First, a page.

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Harper hammers MLB-leading 7th homer

MLB.com

WASHINGTON -- It has gotten to the point where opposing pitchers may just want to put Bryce Harper on base for free. After all, when they don't, he's making them pay.

A night after Mike Trout tied Harper for the league lead in homers, the Nationals' slugger drove the first pitch he saw from Rockies left-hander Tyler Anderson on Sunday into the right-center-field seats for his seventh long ball of the season in the Nationals' 6-5 loss to the Rockies.

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WASHINGTON -- It has gotten to the point where opposing pitchers may just want to put Bryce Harper on base for free. After all, when they don't, he's making them pay.

A night after Mike Trout tied Harper for the league lead in homers, the Nationals' slugger drove the first pitch he saw from Rockies left-hander Tyler Anderson on Sunday into the right-center-field seats for his seventh long ball of the season in the Nationals' 6-5 loss to the Rockies.

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According to Statcast™, the blast that gave the Nats a 1-0 lead left Harper's bat at 109.1 mph and traveled an estimated 418 feet. It was the only run he would score despite reaching base four times, finishing 1-for-2 with three walks. He now also sits atop the big leagues with 20 walks and a 1.219 on-base plus slugging percentage.

The hot start is nothing new for the 25-year-old phenom -- the solo shot gave Harper his 40th career home run in April, easily the most in any month throughout his seven years in the Majors. And, as usual, he praised his teammates rather than touting his own prolific day at the plate. Even so, it was an afternoon filled with missed opportunities for the Washington offense to put up crooked numbers.

"I think we battled," Harper said. "I think we grinded as a team and had some good at-bats. ... That's part of the game."

The lone mistake the 2015 National League Most Valuable Player saw was crushed into the bleachers. But Colorado pitchers weren't going to let him beat them again.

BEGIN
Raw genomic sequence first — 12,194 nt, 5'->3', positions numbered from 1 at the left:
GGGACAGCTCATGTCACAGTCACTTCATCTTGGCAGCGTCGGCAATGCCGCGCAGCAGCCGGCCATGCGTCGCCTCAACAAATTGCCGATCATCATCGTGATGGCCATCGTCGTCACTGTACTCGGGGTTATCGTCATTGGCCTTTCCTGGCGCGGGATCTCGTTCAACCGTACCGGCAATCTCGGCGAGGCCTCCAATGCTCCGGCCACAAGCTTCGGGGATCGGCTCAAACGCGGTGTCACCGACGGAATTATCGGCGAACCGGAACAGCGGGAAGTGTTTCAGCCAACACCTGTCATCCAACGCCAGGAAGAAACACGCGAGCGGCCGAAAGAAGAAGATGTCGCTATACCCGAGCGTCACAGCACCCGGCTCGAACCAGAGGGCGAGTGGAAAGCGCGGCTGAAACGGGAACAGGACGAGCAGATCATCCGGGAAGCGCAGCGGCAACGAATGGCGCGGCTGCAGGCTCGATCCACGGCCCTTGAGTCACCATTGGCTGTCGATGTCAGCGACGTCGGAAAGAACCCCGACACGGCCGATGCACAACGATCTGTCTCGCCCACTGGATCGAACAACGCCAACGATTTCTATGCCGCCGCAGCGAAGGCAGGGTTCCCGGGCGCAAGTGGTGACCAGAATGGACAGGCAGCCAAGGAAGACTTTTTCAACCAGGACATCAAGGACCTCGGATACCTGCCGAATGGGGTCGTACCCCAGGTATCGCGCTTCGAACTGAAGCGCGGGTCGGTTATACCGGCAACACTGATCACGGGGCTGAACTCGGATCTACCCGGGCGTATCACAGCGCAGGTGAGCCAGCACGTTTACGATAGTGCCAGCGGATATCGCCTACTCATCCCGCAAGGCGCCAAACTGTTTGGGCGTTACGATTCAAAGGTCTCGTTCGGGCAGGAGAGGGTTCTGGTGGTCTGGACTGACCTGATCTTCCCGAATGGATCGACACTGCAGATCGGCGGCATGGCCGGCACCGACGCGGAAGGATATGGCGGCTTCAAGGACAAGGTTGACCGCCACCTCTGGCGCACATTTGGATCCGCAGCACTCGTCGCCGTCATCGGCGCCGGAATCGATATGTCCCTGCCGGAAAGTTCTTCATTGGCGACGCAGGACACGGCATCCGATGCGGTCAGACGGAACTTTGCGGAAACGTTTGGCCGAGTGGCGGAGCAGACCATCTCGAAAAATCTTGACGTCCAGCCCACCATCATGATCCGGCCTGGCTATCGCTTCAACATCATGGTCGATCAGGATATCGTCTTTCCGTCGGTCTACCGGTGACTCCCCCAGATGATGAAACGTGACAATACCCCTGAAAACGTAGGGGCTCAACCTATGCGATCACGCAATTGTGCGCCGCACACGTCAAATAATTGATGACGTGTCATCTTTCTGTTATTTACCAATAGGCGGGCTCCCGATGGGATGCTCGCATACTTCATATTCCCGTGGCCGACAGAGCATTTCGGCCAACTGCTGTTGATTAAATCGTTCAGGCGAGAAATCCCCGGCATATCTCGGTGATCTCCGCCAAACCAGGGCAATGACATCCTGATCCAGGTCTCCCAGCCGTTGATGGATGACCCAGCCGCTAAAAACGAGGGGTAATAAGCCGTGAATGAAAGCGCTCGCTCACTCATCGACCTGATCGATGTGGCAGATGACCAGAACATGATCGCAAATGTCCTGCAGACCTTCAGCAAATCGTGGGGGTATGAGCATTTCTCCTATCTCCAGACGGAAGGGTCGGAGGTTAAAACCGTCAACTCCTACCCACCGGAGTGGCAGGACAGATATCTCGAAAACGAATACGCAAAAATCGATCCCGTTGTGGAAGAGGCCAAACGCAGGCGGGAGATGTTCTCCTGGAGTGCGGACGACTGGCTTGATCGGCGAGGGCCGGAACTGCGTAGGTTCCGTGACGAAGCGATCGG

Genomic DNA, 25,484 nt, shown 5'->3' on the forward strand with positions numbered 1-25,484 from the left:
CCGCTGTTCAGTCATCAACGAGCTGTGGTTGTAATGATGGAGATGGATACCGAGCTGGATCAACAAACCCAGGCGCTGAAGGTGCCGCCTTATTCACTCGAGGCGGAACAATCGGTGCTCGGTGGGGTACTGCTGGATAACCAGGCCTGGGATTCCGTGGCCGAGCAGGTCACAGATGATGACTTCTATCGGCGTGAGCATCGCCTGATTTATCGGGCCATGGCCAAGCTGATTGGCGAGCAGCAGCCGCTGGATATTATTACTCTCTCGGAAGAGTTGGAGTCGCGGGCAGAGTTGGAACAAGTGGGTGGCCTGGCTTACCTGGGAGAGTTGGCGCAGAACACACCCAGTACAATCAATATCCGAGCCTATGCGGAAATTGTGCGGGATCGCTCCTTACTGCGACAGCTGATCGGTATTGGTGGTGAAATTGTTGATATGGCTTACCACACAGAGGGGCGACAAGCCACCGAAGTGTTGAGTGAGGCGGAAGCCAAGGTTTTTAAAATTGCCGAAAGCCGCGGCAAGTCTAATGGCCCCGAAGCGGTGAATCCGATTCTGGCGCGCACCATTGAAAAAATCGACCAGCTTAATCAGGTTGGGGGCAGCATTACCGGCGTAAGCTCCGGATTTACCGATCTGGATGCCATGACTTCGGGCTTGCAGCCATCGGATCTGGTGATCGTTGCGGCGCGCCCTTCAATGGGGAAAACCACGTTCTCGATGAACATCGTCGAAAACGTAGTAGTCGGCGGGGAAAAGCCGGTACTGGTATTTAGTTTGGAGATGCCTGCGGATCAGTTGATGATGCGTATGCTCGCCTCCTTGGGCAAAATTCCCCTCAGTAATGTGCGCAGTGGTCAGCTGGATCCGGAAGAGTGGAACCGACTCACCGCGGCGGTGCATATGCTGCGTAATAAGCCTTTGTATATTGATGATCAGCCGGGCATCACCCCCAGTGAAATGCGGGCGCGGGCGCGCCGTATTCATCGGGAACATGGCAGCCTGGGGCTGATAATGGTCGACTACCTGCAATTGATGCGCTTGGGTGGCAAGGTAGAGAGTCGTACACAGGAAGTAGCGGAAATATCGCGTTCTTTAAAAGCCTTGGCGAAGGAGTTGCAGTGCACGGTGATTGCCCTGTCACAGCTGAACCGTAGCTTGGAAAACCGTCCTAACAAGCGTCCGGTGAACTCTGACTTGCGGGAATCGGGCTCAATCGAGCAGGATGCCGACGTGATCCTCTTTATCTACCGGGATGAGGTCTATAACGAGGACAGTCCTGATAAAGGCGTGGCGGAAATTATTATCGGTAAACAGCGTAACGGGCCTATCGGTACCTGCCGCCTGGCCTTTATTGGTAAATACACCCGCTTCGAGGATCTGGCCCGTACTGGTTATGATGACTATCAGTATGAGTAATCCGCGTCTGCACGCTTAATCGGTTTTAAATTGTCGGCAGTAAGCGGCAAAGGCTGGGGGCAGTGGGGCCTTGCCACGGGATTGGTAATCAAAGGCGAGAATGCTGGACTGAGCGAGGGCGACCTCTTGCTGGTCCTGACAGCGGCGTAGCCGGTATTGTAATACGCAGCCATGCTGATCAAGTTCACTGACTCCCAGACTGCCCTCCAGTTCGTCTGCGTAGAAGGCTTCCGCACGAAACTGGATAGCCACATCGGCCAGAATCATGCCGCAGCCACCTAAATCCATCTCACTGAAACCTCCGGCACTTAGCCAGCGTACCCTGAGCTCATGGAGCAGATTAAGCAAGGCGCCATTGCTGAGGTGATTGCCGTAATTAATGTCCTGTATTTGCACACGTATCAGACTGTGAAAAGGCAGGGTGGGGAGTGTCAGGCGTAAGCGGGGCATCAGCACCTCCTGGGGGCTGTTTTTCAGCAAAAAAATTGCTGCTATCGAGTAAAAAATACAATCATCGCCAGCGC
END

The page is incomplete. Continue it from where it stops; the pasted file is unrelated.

Harper worked a 2-2 count before swinging through a quality changeup from Anderson in his second at-bat. In the fifth inning, Harper had a chance with two runners on, but he drew a full-count walk. The Nats would squander that chance, as Ryan Zimmerman grounded out to short.

In the seventh, Harper took a first-pitch strike before reliever Jake McGee issued him four consecutive balls. And in the final frame, Harper walked on four pitches.

With Adam Eaton, Anthony Rendon and Daniel Murphy all nursing injuries, Harper is lacking the protection in the order he will soon likely have back. There's no doubting the Nationals -- and Harper -- would be in better shape with that trio in the order daily.

Catcher Matt Wieters can attest.

"I would love to have Murph, I'd love to have Tony in the lineup, I'd love to have Eaton in the lineup -- it makes us better," Wieters said. "But we still feel we've got a pretty good lineup going out there."

And the Nationals do; They rank 12th in MLB in runs scored. But that's a far cry from what they can accomplish with a full, healthy lineup. Until the Washington hitters return to full strength, however, teams can continue to pick and choose when to pitch to Harper.

"I think really throughout the whole year people are weary of Bryce," Wieters said. "There's not really one time where Bryce is going to go up there and the pitcher's not aware of what he can do. ... I don't think anyone is putting pressure on it, but we all are cognizant of what we need to do. We need to be able to drive in some more runs."

Oliver Macklin is a reporter for MLB.com based in Washington, D.C. Follow him on Twitter at @basebollie.

Washington Nationals, Bryce Harper